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Thread: What features do you look for when buying a new LF Camera?

  1. #1

    What features do you look for when buying a new LF Camera?

    Hello All,

    I am working on a little project and would like some of your constructive input on cameras. When it comes time for purchasing a new LF camera 4x5, 8x10 etc. wh at are you looking for in that camera? I would like to stick to folding field t ype cameras for comparisons.

    Do you go to the used market or new and why? Are there brands that you consider to be the best and why, is it because of price, movements, manufacturer? What m ovements are critical for you? How much bellows extension do find most useful 1 2?, 24? and/or interchangeable bag bellows? Do you feel there is a need for a m oderately priced folding field camera made in the US? Is there a consideration in lens board design and what is the most universal lens board? Why is a price tag of approx. $2500 the norm for 8x10 field cameras and do you feel this is ac ceptable? Maybe from a retailers perspective, what is the normal markup on LF e quipment?

    And, to boil it all down I guess what I am trying to figure out is if you could buy a US made 4x5, 8x10 or larger view camera for a little more than the prices of what you pay for a tachihara or shen hao, what features would it have to have to sway your decisions to stray to something new?

    I know there is a lot of questions here, so don?t feel the need to answer them a ll unless you want to, just looking for a nice well rounded view from everyone.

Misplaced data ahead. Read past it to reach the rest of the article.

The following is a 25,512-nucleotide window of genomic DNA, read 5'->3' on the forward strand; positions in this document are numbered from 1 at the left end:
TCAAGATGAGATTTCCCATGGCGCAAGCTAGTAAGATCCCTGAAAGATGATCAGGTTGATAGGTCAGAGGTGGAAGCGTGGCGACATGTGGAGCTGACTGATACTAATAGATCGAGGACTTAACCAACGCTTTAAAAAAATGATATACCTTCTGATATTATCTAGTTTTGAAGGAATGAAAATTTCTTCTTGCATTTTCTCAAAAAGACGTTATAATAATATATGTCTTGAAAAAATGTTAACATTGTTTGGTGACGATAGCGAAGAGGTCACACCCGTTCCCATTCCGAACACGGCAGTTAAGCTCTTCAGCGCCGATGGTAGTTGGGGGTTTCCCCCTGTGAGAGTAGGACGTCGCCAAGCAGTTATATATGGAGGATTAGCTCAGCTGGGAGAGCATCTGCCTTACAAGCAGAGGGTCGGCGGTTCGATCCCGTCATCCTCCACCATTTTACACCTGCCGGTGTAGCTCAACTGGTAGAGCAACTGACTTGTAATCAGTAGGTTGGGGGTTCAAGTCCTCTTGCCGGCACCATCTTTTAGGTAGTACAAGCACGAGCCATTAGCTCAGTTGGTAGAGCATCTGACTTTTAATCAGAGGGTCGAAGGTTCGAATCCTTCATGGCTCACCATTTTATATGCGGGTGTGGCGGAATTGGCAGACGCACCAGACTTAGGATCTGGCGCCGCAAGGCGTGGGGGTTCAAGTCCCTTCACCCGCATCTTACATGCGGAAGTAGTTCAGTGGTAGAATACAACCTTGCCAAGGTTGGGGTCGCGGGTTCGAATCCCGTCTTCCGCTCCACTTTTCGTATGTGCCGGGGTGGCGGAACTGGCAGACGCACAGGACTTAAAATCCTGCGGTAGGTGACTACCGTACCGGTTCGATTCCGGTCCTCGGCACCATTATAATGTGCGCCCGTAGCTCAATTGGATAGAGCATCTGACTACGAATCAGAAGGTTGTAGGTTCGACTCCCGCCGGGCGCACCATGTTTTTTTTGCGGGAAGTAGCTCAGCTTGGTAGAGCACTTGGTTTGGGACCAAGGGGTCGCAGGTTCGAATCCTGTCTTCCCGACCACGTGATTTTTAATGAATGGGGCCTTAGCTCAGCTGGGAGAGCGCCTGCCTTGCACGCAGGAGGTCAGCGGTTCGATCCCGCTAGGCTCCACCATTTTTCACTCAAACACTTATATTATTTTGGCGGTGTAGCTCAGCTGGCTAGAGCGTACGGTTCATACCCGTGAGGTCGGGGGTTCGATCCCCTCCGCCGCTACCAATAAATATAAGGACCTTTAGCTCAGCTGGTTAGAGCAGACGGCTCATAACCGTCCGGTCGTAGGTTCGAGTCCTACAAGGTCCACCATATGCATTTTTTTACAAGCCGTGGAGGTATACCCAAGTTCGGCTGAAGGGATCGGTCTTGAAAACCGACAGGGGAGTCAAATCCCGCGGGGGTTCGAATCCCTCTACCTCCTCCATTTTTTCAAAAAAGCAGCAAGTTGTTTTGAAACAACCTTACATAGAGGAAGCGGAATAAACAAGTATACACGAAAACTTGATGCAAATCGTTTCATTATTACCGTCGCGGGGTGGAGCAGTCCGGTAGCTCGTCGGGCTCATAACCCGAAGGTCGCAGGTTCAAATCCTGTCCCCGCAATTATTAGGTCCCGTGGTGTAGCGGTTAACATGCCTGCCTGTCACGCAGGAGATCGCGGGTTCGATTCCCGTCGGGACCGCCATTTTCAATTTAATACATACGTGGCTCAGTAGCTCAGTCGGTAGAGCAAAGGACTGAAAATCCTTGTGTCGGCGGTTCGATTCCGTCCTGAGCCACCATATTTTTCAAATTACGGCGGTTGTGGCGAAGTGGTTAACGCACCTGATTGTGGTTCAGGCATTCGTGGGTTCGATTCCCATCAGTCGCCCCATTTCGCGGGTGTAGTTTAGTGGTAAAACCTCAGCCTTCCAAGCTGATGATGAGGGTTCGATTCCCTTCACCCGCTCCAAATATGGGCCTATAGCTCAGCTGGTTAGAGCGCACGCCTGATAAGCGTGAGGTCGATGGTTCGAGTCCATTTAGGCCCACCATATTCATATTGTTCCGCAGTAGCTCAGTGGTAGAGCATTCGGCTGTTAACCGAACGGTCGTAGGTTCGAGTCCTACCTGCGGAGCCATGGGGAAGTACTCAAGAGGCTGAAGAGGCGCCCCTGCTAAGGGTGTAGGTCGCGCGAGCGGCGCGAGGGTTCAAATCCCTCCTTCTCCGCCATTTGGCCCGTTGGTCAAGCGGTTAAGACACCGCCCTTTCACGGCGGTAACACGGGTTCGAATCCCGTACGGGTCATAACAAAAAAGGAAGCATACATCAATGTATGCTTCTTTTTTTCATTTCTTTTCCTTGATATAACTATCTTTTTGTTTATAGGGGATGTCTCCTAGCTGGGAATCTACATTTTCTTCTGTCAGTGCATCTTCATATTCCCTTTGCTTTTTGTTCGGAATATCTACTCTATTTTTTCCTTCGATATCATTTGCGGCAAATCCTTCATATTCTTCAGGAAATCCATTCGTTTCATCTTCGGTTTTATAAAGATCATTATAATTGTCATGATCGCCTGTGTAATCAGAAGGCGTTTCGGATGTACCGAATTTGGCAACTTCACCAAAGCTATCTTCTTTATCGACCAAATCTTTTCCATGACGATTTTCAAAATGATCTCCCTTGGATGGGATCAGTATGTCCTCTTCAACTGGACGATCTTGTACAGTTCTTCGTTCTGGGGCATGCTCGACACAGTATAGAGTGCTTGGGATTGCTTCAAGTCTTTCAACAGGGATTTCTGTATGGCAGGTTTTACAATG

Thank you for your time and help. James

  2. #2

    Join Date
    Dec 2001
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    103

    What features do you look for when buying a new LF Camera?

    If you are looking for a field cammera, it should be fairly light in weight. The movements I would look for are front tilt and front rise/fall and front swing. It should also have rear tilts and swings. I find I use tilt and rise more than swing. A revolving back is nice, but not necessary. Many cameras have a removable back which gives the same results (vertical and horizontal format). I went to the used market for one simple reason.... cost. For the rst of the questions I will defer to the experts, but other than each person's loyalty to a particular brand, they are all very good cameras, no matter if they are Wisner, Gandolfi, Wista, Deardorff, Tachihara etc. They will all last a lifetime.

  3. #3

    Join Date
    Dec 1999
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    195

    What features do you look for when buying a new LF Camera?